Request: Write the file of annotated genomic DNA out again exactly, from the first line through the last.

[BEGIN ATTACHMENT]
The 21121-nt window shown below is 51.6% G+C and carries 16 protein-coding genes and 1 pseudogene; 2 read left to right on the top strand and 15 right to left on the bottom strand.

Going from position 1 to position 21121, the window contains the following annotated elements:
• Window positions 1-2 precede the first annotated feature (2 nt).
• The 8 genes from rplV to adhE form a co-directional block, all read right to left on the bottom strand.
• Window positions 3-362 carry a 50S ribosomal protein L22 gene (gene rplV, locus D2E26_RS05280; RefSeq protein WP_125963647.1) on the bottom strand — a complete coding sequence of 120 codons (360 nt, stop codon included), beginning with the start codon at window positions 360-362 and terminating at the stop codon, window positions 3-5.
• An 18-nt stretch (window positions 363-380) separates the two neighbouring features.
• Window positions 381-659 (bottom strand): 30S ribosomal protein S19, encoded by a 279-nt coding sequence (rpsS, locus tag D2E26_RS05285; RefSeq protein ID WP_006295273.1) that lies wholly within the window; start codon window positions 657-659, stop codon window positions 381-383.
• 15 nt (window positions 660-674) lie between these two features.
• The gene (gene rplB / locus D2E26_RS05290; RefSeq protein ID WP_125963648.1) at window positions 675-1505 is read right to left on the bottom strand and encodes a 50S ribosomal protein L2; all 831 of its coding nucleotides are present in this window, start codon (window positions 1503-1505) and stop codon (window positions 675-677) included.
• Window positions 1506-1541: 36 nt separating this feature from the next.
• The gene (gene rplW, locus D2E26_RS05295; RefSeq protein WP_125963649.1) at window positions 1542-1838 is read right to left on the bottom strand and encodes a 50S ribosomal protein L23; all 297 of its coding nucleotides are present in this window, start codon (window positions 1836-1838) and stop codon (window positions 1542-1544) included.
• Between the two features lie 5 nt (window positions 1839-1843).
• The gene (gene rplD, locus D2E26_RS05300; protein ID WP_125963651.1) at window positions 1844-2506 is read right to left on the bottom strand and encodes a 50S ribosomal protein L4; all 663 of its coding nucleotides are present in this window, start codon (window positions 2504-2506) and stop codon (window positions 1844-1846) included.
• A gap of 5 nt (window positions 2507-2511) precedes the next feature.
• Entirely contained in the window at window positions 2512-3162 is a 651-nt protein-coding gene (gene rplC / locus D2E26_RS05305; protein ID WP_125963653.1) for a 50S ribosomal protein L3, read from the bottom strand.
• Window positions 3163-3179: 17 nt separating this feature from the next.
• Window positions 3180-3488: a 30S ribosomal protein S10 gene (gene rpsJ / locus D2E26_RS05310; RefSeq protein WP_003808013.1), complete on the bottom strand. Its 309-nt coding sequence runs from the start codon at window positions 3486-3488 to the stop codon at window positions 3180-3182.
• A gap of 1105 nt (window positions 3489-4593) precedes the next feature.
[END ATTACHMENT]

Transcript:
The 21121-nt window shown below is 51.6% G+C and carries 16 protein-coding genes and 1 pseudogene; 2 read left to right on the top strand and 15 right to left on the bottom strand.

Going from position 1 to position 21121, the window contains the following annotated elements:
• Window positions 1-2 precede the first annotated feature (2 nt).
• The 8 genes from rplV to adhE form a co-directional block, all read right to left on the bottom strand.
• Window positions 3-362 carry a 50S ribosomal protein L22 gene (gene rplV, locus D2E26_RS05280; RefSeq protein WP_125963647.1) on the bottom strand — a complete coding sequence of 120 codons (360 nt, stop codon included), beginning with the start codon at window positions 360-362 and terminating at the stop codon, window positions 3-5.
• An 18-nt stretch (window positions 363-380) separates the two neighbouring features.
• Window positions 381-659 (bottom strand): 30S ribosomal protein S19, encoded by a 279-nt coding sequence (rpsS, locus tag D2E26_RS05285; RefSeq protein ID WP_006295273.1) that lies wholly within the window; start codon window positions 657-659, stop codon window positions 381-383.
• 15 nt (window positions 660-674) lie between these two features.
• The gene (gene rplB / locus D2E26_RS05290; RefSeq protein ID WP_125963648.1) at window positions 675-1505 is read right to left on the bottom strand and encodes a 50S ribosomal protein L2; all 831 of its coding nucleotides are present in this window, start codon (window positions 1503-1505) and stop codon (window positions 675-677) included.
• Window positions 1506-1541: 36 nt separating this feature from the next.
• The gene (gene rplW, locus D2E26_RS05295; RefSeq protein WP_125963649.1) at window positions 1542-1838 is read right to left on the bottom strand and encodes a 50S ribosomal protein L23; all 297 of its coding nucleotides are present in this window, start codon (window positions 1836-1838) and stop codon (window positions 1542-1544) included.
• Between the two features lie 5 nt (window positions 1839-1843).
• The gene (gene rplD, locus D2E26_RS05300; protein ID WP_125963651.1) at window positions 1844-2506 is read right to left on the bottom strand and encodes a 50S ribosomal protein L4; all 663 of its coding nucleotides are present in this window, start codon (window positions 2504-2506) and stop codon (window positions 1844-1846) included.
• A gap of 5 nt (window positions 2507-2511) precedes the next feature.
• Entirely contained in the window at window positions 2512-3162 is a 651-nt protein-coding gene (gene rplC / locus D2E26_RS05305; protein ID WP_125963653.1) for a 50S ribosomal protein L3, read from the bottom strand.
• Window positions 3163-3179: 17 nt separating this feature from the next.
• Window positions 3180-3488: a 30S ribosomal protein S10 gene (gene rpsJ / locus D2E26_RS05310; RefSeq protein WP_003808013.1), complete on the bottom strand. Its 309-nt coding sequence runs from the start codon at window positions 3486-3488 to the stop codon at window positions 3180-3182.
• A gap of 1105 nt (window positions 3489-4593) precedes the next feature.